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The second problem was even more significant than the first. How would dentists use the video without editing the files? Kåhre and his team developed software that handles editing for them. The dental professional needs only to capture the stills or videos with the press of a foot pedal.

“The dentist doesn’t need to know if the file is 10 MB or 2 GB. Everything is handled by software easily and you can share it through a secure cloud service, or you can send it to the patient,” Kåhre says. “When the patient leaves the clinic, they already have an email with a link to the video file where the doctor is explaining things.”

The software can also share the files with a secure cloud service as easily as sending an email. Since the data is encrypted, the system is HIPPA compliant.

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“When the doctors have filmed something, the only thing they need to do is ask the patient for their email address,” Kåhre says.

Intraoral cameras can also take photographs inside the mouth, but the dentist must stop and get the camera ready, which could take several minutes per photo. Plus, they still must transfer the files to the computer and the patient management files. Kåhre says that the microCam and proCam take 0.5 seconds with each patient to take a still, making it a much faster way to communicate with a patient or lab technician.

“Whenever you want a picture of something or a film, you can press the foot pedal and continue what you are doing. Because our technology records the voice, you can say, ‘Okay, here’s the problem. You can see the crack.’ You can show everything, take pictures with the foot control and continue working,” Kåhre explains.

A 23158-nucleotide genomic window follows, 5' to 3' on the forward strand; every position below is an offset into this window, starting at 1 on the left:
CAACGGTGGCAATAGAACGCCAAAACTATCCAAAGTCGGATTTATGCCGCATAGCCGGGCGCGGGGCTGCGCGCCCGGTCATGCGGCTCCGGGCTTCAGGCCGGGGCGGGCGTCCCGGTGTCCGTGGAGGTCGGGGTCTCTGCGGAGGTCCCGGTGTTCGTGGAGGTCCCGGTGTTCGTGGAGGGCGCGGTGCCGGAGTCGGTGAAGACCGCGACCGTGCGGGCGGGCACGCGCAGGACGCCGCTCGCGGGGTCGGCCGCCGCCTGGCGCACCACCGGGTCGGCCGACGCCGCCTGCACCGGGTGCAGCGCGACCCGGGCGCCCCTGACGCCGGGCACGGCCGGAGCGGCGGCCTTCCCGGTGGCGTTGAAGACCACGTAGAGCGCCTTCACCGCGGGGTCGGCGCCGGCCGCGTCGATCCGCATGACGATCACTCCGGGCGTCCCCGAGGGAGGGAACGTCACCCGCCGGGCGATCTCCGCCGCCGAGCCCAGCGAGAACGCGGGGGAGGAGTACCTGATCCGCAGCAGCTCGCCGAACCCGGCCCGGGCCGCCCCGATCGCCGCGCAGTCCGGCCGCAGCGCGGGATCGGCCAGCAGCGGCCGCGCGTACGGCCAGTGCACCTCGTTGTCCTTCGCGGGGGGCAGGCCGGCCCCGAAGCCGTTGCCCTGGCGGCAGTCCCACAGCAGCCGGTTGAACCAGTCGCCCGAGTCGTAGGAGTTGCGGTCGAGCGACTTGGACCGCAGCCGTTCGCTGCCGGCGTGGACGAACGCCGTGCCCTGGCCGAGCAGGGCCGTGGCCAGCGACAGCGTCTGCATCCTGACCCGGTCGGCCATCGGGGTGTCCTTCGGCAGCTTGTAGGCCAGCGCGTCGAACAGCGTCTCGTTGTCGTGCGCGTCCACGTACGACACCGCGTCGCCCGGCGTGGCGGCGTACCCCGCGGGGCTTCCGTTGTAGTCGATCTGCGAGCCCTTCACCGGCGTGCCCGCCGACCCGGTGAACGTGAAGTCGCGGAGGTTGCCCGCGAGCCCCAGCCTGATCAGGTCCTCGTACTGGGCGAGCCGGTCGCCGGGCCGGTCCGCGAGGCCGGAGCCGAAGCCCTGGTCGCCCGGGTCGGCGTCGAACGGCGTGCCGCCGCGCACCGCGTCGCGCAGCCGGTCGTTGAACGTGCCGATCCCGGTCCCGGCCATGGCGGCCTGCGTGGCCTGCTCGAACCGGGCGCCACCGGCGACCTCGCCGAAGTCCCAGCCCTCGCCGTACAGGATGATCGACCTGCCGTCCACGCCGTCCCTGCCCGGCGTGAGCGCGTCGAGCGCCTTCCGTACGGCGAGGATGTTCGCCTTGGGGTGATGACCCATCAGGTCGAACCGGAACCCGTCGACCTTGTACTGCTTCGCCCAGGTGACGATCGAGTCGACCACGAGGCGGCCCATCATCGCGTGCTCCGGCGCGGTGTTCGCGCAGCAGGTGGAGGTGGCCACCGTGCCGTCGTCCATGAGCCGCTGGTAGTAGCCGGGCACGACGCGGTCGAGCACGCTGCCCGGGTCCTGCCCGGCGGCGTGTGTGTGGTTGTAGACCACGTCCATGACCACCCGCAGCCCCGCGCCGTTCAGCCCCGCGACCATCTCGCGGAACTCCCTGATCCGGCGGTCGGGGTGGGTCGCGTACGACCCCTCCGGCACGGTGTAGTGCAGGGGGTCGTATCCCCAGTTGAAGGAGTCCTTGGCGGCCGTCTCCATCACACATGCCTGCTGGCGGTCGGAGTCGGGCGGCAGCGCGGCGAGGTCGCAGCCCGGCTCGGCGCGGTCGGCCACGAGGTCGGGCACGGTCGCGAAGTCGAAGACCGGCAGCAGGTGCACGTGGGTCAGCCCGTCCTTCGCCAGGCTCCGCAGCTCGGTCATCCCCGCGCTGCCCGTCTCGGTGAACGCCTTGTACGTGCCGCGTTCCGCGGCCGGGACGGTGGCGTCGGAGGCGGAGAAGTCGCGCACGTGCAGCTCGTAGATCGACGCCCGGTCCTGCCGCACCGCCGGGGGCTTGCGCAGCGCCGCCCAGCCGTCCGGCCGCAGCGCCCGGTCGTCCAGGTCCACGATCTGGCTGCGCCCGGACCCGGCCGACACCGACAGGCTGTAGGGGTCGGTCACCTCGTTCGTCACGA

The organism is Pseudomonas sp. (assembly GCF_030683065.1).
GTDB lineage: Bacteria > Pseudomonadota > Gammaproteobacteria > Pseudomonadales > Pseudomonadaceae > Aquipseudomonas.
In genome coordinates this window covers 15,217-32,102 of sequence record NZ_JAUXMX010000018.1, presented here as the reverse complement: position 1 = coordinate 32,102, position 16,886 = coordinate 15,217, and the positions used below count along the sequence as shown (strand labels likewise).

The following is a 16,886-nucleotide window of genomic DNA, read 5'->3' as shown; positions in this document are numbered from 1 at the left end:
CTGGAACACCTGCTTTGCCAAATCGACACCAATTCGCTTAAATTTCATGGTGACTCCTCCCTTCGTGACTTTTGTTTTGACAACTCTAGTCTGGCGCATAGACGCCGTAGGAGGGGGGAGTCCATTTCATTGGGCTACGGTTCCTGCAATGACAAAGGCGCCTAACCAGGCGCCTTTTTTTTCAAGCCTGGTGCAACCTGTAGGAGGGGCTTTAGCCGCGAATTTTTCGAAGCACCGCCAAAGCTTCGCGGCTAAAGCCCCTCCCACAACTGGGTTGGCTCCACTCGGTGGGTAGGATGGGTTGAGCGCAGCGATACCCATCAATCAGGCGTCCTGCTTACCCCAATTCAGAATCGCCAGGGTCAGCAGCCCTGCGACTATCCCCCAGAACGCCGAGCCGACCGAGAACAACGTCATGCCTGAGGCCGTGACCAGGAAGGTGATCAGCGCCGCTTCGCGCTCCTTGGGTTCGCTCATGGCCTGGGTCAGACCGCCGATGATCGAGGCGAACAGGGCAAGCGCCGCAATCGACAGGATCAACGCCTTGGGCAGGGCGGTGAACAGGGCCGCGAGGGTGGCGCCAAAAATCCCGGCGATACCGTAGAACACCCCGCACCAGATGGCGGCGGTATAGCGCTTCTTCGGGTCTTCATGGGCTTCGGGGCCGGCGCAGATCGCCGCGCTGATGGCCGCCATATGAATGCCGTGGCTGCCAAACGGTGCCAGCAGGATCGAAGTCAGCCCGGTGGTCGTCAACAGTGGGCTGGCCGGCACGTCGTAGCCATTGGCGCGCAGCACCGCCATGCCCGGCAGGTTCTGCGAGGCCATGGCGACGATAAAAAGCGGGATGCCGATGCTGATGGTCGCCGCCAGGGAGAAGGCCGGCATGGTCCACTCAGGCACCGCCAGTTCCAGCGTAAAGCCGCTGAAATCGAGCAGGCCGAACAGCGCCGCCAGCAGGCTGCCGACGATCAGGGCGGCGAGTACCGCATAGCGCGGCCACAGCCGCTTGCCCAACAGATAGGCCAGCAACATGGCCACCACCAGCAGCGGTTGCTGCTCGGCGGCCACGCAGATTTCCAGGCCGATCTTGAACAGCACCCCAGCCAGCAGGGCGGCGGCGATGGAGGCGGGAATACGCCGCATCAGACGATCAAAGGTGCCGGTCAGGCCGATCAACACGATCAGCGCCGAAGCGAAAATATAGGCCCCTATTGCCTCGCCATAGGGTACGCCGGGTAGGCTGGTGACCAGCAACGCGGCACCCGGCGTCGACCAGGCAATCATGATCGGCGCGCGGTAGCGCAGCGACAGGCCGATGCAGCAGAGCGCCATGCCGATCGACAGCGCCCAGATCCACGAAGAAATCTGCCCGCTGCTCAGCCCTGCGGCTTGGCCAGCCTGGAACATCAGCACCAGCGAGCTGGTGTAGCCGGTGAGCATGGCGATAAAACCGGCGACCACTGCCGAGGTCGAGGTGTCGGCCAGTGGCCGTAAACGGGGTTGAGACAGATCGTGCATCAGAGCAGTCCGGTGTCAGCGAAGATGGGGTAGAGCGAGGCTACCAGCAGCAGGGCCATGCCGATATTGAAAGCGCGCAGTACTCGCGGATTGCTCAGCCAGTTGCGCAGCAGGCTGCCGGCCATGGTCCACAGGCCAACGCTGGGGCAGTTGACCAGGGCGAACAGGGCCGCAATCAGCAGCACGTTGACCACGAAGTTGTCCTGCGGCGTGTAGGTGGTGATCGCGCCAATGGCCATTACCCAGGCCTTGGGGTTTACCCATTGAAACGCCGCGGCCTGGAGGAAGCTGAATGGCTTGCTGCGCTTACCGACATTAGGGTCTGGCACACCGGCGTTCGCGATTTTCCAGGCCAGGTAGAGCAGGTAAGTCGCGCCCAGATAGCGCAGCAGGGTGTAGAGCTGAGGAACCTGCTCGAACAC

Dr. Rusanen is now a prosthodontist, and he uses Futudent’s cameras for every patient as well as communication with the lab. Previously, he spent 10 to 15 minutes collecting pictures and sending an email explaining what he wants. Then, he would still have to call the technician to describe it.

“And now, it’s a two-minute film saying, ‘Hey, here is his smile. Here is soft tissue. This gap is 8mm, and this color is A2.’ The technician has a much better understanding of the whole situation,” Kåhre says.

In more than half of the cases, Kåhre says that Dr. Rusanen has one less visit per patient for new crowns. Technicians also like when he films and shares the patient’s reaction to the crown, so the technician can see the final product.

Kåhre explains videos promote transparency and patient compliance. “In 2010, a lot of dentists thought their patients didn’t want to see the pictures, the procedures or anything. They were totally wrong,” Kåhre says. “Involving them in the treatment is helping to get patient compliance even for more expensive procedures, like a crown or implant.”

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Video is also useful for pediatric dentistry. When kids come in with grandparents because their parents are working, the doctor can share the video with the parents.

Kåhre says the cameras are in 60 to 70 countries and Futudent is the market leader of 60 to 70 percent of the global market. Kåhre believes with the price point and the benefits the cameras generate, the cameras will be as familiar to the dental practice as loupes are today.

“With our camera technology integrated into the lights and the loupes, it’s so easy to use,” Kåhre says. “We predict that in five or six years, this will be a common technology in 80 percent of the clinics.”